MIRROR MOVEMENTS: a pattern whereby a voluntary movement on one side triggers a similar but involuntary movement on the other side. This can be seen in cases of Parkinson's disease and schizencephaly.

    PAINFUL TOES MOVING LEG SYNDROME: A writhing movement usually affecting the toes  occurring secondary to any condition that causes chronic foot or leg pain.

OTHERS:

    RESTLESS LEG SYNDROME : A syndrome where an uncomfortable feeling occurs in the legs during periods of relaxation - eg - lying still at night,  that creates an urge to move. This movement resolves the discomfort.

    PERIODIC LEG MOVMENTS OF SLEEP: A jerking, twisting, typically dystonic movement occurring typically every 20-30 seconds during sleep often associated with restless leg syndrome, which results in a disruption of sleep quality and results in daytime fatigue.

    AKATHISIA: a movement or utterance associated with an urge to move due to a subjective feeling of restlessness often relieved by lying down. Also described as an inability to tolerate inactivity resulting in a voluntary often stereotypic movement associated with this inner urge or restlessness.

    ATAXIA: a problem with balance causing an unsteadiness of gait and poor coordination of movement due to cerebellar dysfunction.

    PAROXYSMAL DYSKINESIAS: Involuntary movements that occur only intermittently. They can be triggered by movement (Kinesogenic) or be spontaneous (Nonkinesogenic).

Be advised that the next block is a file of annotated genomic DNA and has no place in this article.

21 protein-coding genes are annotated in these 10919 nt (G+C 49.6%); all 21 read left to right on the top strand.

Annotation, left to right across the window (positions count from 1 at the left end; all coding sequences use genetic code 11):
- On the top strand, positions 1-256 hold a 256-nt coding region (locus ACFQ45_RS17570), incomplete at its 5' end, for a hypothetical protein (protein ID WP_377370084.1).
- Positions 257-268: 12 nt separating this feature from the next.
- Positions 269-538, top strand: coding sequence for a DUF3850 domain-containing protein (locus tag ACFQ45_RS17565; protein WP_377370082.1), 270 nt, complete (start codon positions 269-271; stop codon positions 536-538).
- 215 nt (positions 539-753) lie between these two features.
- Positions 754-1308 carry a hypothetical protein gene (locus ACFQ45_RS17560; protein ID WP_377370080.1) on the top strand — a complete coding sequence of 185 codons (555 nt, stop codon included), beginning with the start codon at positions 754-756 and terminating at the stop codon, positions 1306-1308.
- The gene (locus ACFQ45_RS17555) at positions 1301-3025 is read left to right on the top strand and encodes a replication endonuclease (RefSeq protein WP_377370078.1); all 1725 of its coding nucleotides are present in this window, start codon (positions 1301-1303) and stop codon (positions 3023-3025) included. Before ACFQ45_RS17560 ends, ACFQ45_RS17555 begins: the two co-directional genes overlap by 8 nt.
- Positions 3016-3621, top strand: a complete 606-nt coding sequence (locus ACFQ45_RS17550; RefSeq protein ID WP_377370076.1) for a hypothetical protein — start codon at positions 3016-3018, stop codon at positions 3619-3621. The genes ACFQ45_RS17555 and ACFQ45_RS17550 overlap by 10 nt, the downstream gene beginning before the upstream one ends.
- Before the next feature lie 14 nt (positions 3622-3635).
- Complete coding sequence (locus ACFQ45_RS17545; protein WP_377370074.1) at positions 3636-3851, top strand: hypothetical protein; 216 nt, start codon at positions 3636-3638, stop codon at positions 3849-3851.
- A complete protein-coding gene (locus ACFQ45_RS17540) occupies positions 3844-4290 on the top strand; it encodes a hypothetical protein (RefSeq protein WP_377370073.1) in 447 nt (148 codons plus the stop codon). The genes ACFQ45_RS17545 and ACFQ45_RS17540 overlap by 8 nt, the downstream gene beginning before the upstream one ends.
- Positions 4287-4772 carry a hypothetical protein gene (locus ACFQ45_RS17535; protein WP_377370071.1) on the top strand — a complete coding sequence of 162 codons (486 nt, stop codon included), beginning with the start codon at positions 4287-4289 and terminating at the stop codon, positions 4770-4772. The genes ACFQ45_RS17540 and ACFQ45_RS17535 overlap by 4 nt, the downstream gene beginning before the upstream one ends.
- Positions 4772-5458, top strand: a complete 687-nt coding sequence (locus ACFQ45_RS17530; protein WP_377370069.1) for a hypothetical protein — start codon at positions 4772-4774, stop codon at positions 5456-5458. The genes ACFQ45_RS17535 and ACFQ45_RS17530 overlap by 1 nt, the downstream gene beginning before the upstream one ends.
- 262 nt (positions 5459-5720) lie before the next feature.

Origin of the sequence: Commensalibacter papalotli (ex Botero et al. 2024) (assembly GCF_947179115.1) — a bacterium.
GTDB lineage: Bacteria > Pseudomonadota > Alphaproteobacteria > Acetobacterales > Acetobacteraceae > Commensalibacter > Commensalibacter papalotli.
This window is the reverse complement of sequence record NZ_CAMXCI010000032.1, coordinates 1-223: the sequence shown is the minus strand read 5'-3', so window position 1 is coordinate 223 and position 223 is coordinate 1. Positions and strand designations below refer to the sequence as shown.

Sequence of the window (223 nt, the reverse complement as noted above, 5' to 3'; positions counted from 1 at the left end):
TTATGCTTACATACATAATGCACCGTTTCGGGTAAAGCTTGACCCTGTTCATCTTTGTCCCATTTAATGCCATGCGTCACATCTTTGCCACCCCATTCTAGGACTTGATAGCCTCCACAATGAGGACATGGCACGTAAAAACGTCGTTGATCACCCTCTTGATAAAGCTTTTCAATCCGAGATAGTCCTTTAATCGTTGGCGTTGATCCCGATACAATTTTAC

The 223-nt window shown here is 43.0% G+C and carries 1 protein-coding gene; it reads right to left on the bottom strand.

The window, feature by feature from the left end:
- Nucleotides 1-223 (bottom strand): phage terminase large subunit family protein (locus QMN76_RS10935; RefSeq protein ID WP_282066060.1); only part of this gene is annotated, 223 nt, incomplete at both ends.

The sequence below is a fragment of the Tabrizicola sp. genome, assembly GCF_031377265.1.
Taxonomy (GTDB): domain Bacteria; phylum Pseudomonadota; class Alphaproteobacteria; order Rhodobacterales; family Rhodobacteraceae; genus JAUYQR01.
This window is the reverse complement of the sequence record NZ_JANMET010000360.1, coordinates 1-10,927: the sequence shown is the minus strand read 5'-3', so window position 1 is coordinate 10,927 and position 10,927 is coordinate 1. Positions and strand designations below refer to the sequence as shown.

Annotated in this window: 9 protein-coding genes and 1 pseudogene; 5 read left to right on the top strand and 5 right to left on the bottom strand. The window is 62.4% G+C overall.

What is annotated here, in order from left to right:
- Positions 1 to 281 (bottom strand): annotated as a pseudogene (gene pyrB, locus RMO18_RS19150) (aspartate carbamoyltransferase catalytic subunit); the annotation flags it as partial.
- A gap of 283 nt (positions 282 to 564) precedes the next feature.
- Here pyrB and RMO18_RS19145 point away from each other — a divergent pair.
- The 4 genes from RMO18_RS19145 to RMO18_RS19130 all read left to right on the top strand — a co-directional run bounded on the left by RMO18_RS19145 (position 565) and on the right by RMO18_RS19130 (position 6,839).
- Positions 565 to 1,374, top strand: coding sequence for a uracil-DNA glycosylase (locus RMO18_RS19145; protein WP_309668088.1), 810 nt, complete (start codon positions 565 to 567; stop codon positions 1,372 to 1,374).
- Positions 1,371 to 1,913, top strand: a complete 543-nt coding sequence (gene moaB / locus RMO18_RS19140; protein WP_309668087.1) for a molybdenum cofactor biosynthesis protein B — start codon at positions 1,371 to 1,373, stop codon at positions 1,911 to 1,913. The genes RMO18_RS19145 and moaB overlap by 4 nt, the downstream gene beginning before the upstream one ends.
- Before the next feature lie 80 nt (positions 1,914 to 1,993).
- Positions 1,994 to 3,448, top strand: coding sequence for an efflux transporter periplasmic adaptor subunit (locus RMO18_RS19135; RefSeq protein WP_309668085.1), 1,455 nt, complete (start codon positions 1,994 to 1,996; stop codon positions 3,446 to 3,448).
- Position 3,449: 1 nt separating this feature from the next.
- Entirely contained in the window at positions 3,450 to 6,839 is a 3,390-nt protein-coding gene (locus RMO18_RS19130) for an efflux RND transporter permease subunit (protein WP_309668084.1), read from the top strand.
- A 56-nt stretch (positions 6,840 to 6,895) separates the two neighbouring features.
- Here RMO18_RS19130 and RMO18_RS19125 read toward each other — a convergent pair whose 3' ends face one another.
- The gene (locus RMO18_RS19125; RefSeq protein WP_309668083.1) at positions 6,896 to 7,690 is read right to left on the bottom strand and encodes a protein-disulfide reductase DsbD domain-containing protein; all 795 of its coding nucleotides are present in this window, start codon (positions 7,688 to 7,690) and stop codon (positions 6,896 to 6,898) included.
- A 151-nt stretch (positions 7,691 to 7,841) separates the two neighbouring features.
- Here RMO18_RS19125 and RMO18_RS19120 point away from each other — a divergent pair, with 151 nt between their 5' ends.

HYPOKINETIC (Rigid Akinetic) MOVEMENT DISORDERS

    PARKINSON'S DISEASE: A neurodegenerative disease associated with slow movement (bradykinesia), muscle stiffness (rigidity) and tremor (typically at rest) along with non motor features (constipation, fatigue, loss of sense of smell, sleep disorders) thought in part to be predisposed to genetically and triggered by a variety of environmental influences.

    PARKINSON"S "PLUS" / PARKINSONISMS: Disorders characterized by Parkinsonian features but secondary to conditions in addition to Parkinson's disease and having different diagnostic criteria. eg. Drug induced, Parkinson's Disease, Progressive Supranuclear Palsy, Multiple System Atrophy, Cortical basal syndromes, Dementia with Lewy Bodies

    STIFF PERSON SYNDROME: An uncommon autoimmune disorder of spinal inhibitory interneuron function associated with anti-GAD antibodies, associated with an inability to relax affected muscles,  muscle stiffness, and intermittent spasms of varying severity.

    CATATONIA: A motor behavior, triggered by psychiatric or neurologic illness, which in its most typical form is associated with rigidity and a marked slowing of willed movement. Maintenance of abnormally positioned limbs for prolonged periods is characteristic. Less commonly it may be manifest by agitated undirected purposeless movements

    PSYCHOMOTOR RETARDATION: a slowing down of both motor function and thinking speed secondary to a diffuse physiologic abnormality including psychiatric (depression) and/or metabolic (hypothyroidism) causes, not typically describing a condition caused by a focal brain injury (see akinetic mutism).

    AKINETIC MUTISM: a syndrome of apparent severe apathy, secondary to widespread damage or dysfunction of the frontal lobes associated with a paucity of movement or speech in association with retention of consciousness and awareness.